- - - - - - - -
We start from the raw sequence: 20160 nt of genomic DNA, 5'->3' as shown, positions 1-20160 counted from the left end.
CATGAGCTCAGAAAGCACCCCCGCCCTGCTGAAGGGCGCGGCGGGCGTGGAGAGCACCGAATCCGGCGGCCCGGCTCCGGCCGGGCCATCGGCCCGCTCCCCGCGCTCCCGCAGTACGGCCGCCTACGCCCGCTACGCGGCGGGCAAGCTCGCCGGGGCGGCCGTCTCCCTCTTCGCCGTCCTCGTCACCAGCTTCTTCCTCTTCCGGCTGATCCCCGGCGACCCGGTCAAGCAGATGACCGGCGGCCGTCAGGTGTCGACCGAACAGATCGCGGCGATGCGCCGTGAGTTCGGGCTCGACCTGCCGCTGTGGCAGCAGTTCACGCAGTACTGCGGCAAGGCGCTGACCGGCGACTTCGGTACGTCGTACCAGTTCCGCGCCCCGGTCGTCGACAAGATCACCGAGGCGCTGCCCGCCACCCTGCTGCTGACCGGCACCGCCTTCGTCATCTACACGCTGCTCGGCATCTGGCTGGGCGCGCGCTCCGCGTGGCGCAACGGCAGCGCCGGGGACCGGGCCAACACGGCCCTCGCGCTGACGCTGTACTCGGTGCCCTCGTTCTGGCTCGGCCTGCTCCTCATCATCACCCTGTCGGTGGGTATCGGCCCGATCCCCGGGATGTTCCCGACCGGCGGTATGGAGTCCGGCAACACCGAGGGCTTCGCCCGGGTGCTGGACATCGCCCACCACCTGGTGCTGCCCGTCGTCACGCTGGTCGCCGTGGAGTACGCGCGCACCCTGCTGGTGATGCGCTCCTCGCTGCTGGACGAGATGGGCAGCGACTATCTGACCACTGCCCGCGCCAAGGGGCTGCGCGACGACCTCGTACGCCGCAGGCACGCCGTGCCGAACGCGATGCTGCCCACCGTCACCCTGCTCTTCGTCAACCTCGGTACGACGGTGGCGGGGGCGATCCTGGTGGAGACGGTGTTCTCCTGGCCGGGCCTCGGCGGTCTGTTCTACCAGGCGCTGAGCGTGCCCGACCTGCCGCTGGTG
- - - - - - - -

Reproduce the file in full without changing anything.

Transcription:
We start from the raw sequence: 20160 nt of genomic DNA, 5'->3' as shown, positions 1-20160 counted from the left end.
CATGAGCTCAGAAAGCACCCCCGCCCTGCTGAAGGGCGCGGCGGGCGTGGAGAGCACCGAATCCGGCGGCCCGGCTCCGGCCGGGCCATCGGCCCGCTCCCCGCGCTCCCGCAGTACGGCCGCCTACGCCCGCTACGCGGCGGGCAAGCTCGCCGGGGCGGCCGTCTCCCTCTTCGCCGTCCTCGTCACCAGCTTCTTCCTCTTCCGGCTGATCCCCGGCGACCCGGTCAAGCAGATGACCGGCGGCCGTCAGGTGTCGACCGAACAGATCGCGGCGATGCGCCGTGAGTTCGGGCTCGACCTGCCGCTGTGGCAGCAGTTCACGCAGTACTGCGGCAAGGCGCTGACCGGCGACTTCGGTACGTCGTACCAGTTCCGCGCCCCGGTCGTCGACAAGATCACCGAGGCGCTGCCCGCCACCCTGCTGCTGACCGGCACCGCCTTCGTCATCTACACGCTGCTCGGCATCTGGCTGGGCGCGCGCTCCGCGTGGCGCAACGGCAGCGCCGGGGACCGGGCCAACACGGCCCTCGCGCTGACGCTGTACTCGGTGCCCTCGTTCTGGCTCGGCCTGCTCCTCATCATCACCCTGTCGGTGGGTATCGGCCCGATCCCCGGGATGTTCCCGACCGGCGGTATGGAGTCCGGCAACACCGAGGGCTTCGCCCGGGTGCTGGACATCGCCCACCACCTGGTGCTGCCCGTCGTCACGCTGGTCGCCGTGGAGTACGCGCGCACCCTGCTGGTGATGCGCTCCTCGCTGCTGGACGAGATGGGCAGCGACTATCTGACCACTGCCCGCGCCAAGGGGCTGCGCGACGACCTCGTACGCCGCAGGCACGCCGTGCCGAACGCGATGCTGCCCACCGTCACCCTGCTCTTCGTCAACCTCGGTACGACGGTGGCGGGGGCGATCCTGGTGGAGACGGTGTTCTCCTGGCCGGGCCTCGGCGGTCTGTTCTACCAGGCGCTGAGCGTGCCCGACCTGCCGCTGGTG